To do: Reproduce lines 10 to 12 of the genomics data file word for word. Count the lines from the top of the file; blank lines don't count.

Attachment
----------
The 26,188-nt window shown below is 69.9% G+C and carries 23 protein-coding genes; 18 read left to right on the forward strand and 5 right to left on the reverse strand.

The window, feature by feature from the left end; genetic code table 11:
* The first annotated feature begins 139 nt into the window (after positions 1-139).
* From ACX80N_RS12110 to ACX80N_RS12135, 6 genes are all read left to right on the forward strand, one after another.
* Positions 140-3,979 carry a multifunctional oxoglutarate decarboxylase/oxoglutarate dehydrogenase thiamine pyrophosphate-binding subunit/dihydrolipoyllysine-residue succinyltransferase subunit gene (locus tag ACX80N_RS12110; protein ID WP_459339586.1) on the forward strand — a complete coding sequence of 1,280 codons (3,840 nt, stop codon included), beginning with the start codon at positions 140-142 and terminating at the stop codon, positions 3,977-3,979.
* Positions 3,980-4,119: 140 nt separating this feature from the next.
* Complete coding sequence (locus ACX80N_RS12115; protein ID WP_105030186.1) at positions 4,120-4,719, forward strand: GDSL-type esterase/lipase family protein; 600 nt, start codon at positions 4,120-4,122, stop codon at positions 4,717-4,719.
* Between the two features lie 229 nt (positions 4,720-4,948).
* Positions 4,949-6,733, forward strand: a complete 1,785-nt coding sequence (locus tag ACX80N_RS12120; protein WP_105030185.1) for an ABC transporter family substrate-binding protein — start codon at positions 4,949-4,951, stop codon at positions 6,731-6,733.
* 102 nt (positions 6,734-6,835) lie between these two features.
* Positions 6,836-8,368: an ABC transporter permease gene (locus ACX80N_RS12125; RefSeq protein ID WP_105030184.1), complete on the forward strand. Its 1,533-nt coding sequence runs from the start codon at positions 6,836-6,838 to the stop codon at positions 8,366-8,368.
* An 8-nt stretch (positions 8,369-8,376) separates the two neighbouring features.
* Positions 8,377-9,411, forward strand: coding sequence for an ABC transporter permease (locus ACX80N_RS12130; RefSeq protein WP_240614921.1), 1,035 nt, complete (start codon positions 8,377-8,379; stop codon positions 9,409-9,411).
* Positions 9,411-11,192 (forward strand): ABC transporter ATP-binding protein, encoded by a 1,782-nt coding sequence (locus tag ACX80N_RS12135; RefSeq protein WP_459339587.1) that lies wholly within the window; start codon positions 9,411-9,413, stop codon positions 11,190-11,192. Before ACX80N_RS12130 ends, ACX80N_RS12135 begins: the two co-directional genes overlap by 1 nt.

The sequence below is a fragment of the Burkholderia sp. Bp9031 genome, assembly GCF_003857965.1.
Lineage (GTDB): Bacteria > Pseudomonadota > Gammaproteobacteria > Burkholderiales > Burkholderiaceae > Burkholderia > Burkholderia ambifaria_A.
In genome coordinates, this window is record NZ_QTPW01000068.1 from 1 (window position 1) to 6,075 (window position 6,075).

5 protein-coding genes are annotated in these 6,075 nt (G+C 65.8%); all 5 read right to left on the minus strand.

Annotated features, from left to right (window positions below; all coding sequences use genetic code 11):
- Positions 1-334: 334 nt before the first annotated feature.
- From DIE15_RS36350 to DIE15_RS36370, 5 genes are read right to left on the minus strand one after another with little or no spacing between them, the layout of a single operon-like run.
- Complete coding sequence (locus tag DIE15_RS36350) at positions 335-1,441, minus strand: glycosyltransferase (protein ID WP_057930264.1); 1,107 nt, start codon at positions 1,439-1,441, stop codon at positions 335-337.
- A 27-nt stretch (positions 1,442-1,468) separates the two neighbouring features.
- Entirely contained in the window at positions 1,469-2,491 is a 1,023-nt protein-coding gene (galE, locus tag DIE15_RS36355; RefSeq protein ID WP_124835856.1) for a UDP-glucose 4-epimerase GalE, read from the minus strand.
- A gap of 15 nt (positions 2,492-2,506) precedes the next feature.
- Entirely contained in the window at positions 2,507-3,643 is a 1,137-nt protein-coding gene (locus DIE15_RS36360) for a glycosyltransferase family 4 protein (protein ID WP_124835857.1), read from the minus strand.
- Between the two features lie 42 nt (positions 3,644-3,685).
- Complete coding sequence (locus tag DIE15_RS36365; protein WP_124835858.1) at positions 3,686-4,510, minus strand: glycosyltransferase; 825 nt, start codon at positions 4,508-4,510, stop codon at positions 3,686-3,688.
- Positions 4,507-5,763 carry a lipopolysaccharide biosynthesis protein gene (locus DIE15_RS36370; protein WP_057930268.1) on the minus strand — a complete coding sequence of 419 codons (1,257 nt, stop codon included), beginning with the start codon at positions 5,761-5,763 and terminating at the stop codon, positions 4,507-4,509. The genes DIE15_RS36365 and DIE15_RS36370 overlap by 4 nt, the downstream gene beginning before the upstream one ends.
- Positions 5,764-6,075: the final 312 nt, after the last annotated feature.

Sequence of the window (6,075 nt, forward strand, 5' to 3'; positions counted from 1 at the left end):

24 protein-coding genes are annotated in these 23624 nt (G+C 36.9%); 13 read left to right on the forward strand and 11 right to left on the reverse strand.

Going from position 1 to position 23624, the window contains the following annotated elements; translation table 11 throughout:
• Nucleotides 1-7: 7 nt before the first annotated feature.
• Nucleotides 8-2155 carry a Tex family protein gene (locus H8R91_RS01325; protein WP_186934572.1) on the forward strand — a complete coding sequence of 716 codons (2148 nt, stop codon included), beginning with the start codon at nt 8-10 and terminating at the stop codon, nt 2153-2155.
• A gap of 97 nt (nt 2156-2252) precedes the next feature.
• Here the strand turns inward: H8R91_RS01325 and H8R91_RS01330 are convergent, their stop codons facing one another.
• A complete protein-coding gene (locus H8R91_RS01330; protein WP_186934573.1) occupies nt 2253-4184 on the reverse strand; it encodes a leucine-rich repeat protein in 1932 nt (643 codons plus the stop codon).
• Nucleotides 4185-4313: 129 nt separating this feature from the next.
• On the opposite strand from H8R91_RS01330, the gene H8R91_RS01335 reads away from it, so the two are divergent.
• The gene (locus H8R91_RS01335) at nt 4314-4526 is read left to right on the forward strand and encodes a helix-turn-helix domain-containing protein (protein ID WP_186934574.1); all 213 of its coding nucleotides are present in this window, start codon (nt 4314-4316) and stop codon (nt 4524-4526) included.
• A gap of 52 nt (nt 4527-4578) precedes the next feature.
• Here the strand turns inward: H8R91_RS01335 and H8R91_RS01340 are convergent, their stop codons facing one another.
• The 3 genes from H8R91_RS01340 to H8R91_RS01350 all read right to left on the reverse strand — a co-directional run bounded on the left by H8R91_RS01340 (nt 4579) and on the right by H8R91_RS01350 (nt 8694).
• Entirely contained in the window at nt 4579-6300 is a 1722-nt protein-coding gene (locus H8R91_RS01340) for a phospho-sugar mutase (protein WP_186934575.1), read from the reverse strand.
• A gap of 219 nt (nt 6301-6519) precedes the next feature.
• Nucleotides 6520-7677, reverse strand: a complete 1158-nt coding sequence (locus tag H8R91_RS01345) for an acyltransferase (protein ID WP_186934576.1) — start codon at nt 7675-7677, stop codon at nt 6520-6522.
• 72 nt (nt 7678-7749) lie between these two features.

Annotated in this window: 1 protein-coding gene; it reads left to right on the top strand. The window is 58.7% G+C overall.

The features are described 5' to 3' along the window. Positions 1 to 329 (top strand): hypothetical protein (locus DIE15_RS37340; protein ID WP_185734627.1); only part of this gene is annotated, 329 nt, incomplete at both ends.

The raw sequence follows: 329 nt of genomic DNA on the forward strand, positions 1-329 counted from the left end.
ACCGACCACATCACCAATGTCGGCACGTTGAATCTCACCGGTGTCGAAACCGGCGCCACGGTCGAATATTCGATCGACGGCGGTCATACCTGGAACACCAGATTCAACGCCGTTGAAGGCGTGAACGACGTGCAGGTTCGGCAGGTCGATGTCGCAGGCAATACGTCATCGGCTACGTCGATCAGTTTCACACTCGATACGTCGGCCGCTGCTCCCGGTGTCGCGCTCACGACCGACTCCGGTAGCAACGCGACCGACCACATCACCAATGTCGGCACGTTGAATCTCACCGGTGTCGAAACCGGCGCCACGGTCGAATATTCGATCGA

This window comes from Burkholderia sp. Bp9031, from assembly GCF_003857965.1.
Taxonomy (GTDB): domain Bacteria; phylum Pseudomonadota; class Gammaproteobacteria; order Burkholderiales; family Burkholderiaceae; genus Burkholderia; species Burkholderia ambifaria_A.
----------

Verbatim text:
* 102 nt (positions 6,734-6,835) lie between these two features.
* Positions 6,836-8,368: an ABC transporter permease gene (locus ACX80N_RS12125; RefSeq protein ID WP_105030184.1), complete on the forward strand. Its 1,533-nt coding sequence runs from the start codon at positions 6,836-6,838 to the stop codon at positions 8,366-8,368.
* An 8-nt stretch (positions 8,369-8,376) separates the two neighbouring features.